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Flight Behavior Book Discussion Questions

1. What is the significance of the novel’s title? How is the imagery of flight represented throughout the story?
2. What are the people like in the small Tennessee town where Dellarobia lives? What are their major joys and concerns? Are they familiar to you?
3. How are Dellarobia and her family connected to the land and to nature itself? How are they disconnected? How does this shape their viewpoints?
4. How does Dellarobia react when she first sees the monarchs? What greater meaning do they hold for her? How is she like the butterflies? How does finding them transform her life? Are the butterflies a miracle?
5. How does Barbara Kingsolver portray portray religion, faith, and God in the novel?
6. What does Dellarobia think about her new friends, and especially Ovid Byron? How do the scientists view people like Dellarobia, her family, and her neighbors? Does either side see the other realistically?
7. Dellarobia believes that, “educated people had powers.” What does she mean by this? How does education empower people? Can it also blind them?
8. Flight Behavior illuminates the conflicting attitudes of different classes towards nature and the idea of climate change. How does each side see this issue? Where do they find common ground?
9. How is media both a help and a hindrance in understanding social issues? How does it offer clarity and how does it add confusion? How is the media portrayed in Flight Behavior?
10. Flight Behavior interweaves important themes: religion and science, poverty and wealth, education and instinct or faith, intolerance and acceptance. How are these themes used to complement each other and how do they conflict?
11. What did you take away from reading Flight Behavior? Did it affect your thinking about climate change?

 

What Can You Do to Help Monarch Butterflies?

You can do a lot to protect the vanishing monarch butterfly, from planting milkweed to collecting data on monarch breeding and migration.

Create monarch habitat
Monarchs depend on milkweed for survival. It’s where they lay their eggs, where caterpillars first hatch and
feed. Monarch Watch, a nonprofit education, conservation and research program, needs volunteers to create
Monarch Waystations” (monarch habitats) in home gardens, at schools, businesses, parks, nature centers,
along roadsides or gas stations and on other unused plots of land. The program offers volunteers a seed kit
and a registry. A limited amount of free milkweed is available. Monarch Watch also has useful instructions for
growing milkweed on your own.

Become a citizen scientist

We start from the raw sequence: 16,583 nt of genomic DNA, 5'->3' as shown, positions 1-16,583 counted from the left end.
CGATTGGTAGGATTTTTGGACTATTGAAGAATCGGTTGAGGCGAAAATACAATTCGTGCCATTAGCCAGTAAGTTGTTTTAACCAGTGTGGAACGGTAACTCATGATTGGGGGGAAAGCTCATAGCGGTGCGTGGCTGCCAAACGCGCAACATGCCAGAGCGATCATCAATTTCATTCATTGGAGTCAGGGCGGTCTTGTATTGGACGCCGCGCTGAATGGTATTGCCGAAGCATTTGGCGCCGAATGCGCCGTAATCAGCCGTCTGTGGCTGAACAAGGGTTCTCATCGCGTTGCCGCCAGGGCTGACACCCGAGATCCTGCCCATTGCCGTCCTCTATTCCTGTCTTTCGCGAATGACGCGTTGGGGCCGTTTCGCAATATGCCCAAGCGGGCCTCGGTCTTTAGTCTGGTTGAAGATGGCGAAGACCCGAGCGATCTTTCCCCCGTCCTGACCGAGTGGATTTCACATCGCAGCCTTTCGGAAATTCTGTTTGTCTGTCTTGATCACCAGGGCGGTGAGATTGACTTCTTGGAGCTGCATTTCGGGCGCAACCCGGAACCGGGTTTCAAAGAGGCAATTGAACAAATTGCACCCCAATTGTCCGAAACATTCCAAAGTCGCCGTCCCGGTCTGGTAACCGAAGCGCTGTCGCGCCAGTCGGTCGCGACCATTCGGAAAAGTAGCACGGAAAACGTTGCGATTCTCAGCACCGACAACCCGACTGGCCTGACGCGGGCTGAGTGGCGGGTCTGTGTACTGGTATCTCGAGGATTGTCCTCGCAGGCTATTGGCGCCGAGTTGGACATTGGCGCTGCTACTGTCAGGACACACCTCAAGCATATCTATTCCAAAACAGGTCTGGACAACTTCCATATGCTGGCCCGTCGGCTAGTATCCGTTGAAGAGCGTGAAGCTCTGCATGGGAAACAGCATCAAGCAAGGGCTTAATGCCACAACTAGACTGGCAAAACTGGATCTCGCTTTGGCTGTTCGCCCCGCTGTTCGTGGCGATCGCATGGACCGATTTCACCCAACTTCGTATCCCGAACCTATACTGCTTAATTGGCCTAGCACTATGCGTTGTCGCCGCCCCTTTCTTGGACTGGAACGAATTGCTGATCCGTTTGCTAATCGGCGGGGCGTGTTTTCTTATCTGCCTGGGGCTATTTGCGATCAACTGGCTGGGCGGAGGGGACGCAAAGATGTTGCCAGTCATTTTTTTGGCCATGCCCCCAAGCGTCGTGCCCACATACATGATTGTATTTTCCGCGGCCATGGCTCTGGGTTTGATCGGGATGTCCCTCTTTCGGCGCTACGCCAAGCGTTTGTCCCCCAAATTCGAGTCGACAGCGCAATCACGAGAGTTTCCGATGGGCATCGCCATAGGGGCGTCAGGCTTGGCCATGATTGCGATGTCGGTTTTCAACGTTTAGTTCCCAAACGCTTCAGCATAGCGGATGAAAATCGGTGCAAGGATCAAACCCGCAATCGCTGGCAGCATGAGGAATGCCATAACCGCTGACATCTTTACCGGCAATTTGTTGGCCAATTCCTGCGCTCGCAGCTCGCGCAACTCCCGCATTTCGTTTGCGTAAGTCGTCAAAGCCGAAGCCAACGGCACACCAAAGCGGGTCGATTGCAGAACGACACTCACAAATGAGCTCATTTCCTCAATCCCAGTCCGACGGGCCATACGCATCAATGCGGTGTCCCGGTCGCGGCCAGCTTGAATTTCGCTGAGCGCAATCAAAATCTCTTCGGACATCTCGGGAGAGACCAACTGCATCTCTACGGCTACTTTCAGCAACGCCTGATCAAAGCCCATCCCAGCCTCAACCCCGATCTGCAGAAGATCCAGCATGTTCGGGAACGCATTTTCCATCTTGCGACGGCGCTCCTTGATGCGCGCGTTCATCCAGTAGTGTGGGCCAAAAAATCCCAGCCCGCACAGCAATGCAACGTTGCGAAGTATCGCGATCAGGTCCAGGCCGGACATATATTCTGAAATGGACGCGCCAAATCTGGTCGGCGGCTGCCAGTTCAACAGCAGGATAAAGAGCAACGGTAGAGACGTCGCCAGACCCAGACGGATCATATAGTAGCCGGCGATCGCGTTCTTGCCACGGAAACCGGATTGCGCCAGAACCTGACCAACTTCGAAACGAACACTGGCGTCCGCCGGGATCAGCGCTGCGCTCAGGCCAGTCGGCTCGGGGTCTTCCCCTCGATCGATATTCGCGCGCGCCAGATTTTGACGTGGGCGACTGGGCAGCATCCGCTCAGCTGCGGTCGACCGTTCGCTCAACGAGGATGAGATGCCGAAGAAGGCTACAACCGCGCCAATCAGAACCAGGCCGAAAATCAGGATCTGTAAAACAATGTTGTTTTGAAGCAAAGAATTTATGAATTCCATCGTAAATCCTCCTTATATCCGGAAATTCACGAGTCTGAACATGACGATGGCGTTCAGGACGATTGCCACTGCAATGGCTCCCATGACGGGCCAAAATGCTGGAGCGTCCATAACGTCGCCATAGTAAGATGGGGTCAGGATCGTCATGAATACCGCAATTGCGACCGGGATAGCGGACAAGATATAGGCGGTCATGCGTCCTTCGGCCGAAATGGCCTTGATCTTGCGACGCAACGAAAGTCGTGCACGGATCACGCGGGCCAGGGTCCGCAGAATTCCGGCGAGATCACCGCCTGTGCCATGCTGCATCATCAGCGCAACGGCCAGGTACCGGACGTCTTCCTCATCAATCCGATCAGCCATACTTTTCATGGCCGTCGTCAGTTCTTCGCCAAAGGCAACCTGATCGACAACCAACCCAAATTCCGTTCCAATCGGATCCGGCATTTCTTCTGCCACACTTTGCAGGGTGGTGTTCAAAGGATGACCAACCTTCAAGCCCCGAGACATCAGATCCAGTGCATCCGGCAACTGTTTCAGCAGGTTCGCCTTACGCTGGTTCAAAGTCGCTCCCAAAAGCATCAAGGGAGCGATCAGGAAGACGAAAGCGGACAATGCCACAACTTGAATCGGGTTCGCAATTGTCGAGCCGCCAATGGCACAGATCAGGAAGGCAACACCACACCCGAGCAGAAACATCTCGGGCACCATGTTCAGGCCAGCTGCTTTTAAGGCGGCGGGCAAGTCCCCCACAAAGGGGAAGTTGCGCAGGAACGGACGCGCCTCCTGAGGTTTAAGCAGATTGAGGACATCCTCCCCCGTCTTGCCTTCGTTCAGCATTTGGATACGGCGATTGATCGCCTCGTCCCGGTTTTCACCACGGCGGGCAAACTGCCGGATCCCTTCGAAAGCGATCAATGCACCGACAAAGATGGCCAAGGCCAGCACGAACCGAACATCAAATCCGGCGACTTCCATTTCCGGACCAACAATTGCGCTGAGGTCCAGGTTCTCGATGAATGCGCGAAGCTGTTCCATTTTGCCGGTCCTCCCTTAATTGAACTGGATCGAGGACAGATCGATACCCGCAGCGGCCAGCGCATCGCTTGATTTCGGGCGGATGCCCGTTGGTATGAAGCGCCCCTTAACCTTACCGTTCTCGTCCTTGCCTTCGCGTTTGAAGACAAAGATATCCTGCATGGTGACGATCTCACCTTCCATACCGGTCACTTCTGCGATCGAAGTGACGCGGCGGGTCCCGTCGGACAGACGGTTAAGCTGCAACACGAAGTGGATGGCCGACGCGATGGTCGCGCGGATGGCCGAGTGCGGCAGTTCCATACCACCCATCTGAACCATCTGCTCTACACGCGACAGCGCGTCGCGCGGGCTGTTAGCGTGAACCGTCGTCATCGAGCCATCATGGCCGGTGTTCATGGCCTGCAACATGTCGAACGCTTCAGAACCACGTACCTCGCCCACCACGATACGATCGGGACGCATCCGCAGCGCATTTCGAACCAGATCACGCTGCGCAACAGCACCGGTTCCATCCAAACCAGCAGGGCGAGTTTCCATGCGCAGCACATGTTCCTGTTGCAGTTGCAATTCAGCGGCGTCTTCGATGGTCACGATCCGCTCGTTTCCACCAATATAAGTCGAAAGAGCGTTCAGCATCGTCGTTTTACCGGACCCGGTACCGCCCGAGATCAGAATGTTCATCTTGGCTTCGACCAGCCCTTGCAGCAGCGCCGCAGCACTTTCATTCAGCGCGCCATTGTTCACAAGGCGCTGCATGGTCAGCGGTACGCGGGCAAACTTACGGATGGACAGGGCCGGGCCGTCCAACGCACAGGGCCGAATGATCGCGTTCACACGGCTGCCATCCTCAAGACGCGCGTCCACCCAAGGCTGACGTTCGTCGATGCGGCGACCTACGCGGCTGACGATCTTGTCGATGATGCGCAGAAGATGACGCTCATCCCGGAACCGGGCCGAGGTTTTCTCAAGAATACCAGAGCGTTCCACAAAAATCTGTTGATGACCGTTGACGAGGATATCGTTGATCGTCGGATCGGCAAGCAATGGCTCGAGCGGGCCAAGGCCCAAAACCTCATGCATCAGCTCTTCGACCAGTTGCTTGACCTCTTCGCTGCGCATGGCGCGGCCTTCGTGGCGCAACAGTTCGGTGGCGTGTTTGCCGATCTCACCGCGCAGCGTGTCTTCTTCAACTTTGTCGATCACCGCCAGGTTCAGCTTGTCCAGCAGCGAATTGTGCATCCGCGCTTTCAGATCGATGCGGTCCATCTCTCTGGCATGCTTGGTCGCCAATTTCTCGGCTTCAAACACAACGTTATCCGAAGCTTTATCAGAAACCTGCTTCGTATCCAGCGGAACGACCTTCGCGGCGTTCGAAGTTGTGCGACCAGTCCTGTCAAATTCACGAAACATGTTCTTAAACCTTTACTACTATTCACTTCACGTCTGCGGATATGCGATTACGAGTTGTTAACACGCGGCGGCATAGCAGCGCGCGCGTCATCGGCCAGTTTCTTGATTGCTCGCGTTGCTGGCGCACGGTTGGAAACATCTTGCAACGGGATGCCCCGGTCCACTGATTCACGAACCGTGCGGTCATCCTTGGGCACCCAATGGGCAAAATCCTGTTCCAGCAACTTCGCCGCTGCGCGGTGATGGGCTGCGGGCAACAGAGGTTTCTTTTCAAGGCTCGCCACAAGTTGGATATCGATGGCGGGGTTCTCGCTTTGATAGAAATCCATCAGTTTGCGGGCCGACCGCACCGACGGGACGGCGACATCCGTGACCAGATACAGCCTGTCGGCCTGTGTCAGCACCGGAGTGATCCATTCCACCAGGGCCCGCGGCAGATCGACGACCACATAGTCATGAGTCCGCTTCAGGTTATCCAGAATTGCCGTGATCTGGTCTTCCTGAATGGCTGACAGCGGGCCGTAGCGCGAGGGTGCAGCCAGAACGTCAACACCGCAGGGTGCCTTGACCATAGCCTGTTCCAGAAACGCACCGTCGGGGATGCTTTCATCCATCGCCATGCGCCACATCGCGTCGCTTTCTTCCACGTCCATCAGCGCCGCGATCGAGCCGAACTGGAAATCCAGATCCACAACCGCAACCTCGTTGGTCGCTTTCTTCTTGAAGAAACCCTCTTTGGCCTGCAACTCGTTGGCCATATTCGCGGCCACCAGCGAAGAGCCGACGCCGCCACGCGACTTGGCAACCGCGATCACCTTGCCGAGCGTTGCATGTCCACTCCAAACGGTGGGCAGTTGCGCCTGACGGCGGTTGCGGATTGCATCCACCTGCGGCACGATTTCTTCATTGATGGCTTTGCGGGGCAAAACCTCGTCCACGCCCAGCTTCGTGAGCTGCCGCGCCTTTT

Members can also help solve some of the enduring mysteries about the monarch. To better understand monarch migration, science organizations rely on citizen scientists to collect data during the annual life cycle of monarch breeding, migration and overwintering. Your actions can improve and inspire monarch conservation.

Donate to restore monarch habitat
Your help is urgently needed to protect vanishing monarchs. Donate to the Monarch Butterfly Habitat Exchange, which is administered by the nonprofit Biodiversity Works in partnership with the Environmental Defense Fund. Your donation will go directly towards creating monarch habitat.

For more information and links to resources, please visit the Environmental Defense Fund’s Monarch site.

Source: Environmental Defense Fund

 

The First Earth Day

The First Earth Day was April 22, 1970. Before 1970 it was perfectly legal for a factory to spew black toxic clouds into the air and dump tons of toxic waste into a nearby stream. How was that possible? Because there no Clean Air Act, no Clean Water Act, and no Environmental Protection Agency.

In spring 1970, Senator Gaylord Nelson created Earth Day as a way to force pollution control onto the national agenda. Twenty million Americans demonstrated in different U.S. cities, and it worked! In December 1970, Congress authorized the creation of the EPA to tackle environmental issues.

For more on climate fiction, read “‘Cli-fi’: could a literary genre help save the planet?

 

Remaining Earth Day Events

Thank you for coming today! Please join us again for these remaining events:

Monday, Apr. 30 at 7 pm: “Monarch Butterflies: Threats and What You Can Do to Help,” a talk given by David Wolfe, Director of Conservation Strategies at the Environmental Defense Fund. In the Georgetown Public Library’s 2nd floor Hewlett Room.

Tuesday, May 8 at 7 pm: “Reducing CO2 Pollution for Monarchs and Humans,” a talk given by Emily Northrop, Professor of Economics at Southwestern University. In the Georgetown Public Library’s 2nd floor Hewlett Room.

All four of the Earth Day events are co-sponsored by the Georgetown Public Library and the Southwestern University Environmental Studies Program and Smith Library Center. 



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